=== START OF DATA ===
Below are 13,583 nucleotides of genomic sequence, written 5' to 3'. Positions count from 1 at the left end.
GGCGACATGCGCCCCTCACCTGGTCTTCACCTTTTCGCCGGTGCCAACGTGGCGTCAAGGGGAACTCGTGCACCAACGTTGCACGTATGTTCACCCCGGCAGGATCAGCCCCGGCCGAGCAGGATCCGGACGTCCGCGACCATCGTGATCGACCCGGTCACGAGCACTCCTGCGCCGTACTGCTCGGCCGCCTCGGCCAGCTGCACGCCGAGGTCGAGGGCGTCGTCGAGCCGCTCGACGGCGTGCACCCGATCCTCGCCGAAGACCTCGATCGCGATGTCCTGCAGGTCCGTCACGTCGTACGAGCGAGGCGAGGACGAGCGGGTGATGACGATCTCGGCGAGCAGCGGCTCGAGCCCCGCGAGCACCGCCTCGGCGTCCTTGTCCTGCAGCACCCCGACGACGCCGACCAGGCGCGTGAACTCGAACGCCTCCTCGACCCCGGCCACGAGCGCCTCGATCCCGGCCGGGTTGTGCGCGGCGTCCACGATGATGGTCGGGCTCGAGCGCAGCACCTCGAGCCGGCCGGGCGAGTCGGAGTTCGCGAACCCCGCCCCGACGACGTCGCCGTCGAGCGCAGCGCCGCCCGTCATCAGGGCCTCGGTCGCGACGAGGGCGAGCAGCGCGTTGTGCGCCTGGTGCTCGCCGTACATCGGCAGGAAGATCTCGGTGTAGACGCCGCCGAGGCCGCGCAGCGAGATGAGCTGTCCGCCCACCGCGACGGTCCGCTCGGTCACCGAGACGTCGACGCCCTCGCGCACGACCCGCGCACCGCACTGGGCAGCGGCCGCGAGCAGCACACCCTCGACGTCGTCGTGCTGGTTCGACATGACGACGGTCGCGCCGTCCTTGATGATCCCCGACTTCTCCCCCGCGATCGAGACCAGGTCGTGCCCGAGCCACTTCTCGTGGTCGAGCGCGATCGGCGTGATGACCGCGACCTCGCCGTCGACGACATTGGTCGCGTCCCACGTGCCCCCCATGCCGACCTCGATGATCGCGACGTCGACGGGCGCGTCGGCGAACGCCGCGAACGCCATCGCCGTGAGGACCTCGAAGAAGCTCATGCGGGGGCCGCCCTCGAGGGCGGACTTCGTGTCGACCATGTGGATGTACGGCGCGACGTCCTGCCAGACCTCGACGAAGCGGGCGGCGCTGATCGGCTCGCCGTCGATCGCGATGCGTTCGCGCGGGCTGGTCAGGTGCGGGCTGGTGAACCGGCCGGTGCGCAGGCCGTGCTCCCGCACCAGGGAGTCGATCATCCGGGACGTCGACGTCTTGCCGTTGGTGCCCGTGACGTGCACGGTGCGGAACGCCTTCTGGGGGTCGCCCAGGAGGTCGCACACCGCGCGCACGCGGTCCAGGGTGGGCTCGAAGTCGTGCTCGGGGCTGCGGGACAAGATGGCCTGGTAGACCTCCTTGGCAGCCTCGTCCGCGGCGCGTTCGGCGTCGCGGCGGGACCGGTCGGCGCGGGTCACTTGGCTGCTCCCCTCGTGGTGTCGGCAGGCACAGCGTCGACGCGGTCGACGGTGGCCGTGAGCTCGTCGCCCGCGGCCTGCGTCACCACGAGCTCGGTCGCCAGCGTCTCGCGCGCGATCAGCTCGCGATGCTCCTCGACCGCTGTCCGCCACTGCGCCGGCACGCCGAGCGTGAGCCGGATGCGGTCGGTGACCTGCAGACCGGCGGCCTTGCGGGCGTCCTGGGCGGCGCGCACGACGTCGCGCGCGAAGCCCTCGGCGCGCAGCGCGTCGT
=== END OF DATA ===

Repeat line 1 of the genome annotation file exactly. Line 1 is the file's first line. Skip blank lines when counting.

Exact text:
Below are 13,583 nucleotides of genomic sequence, written 5' to 3'. Positions count from 1 at the left end.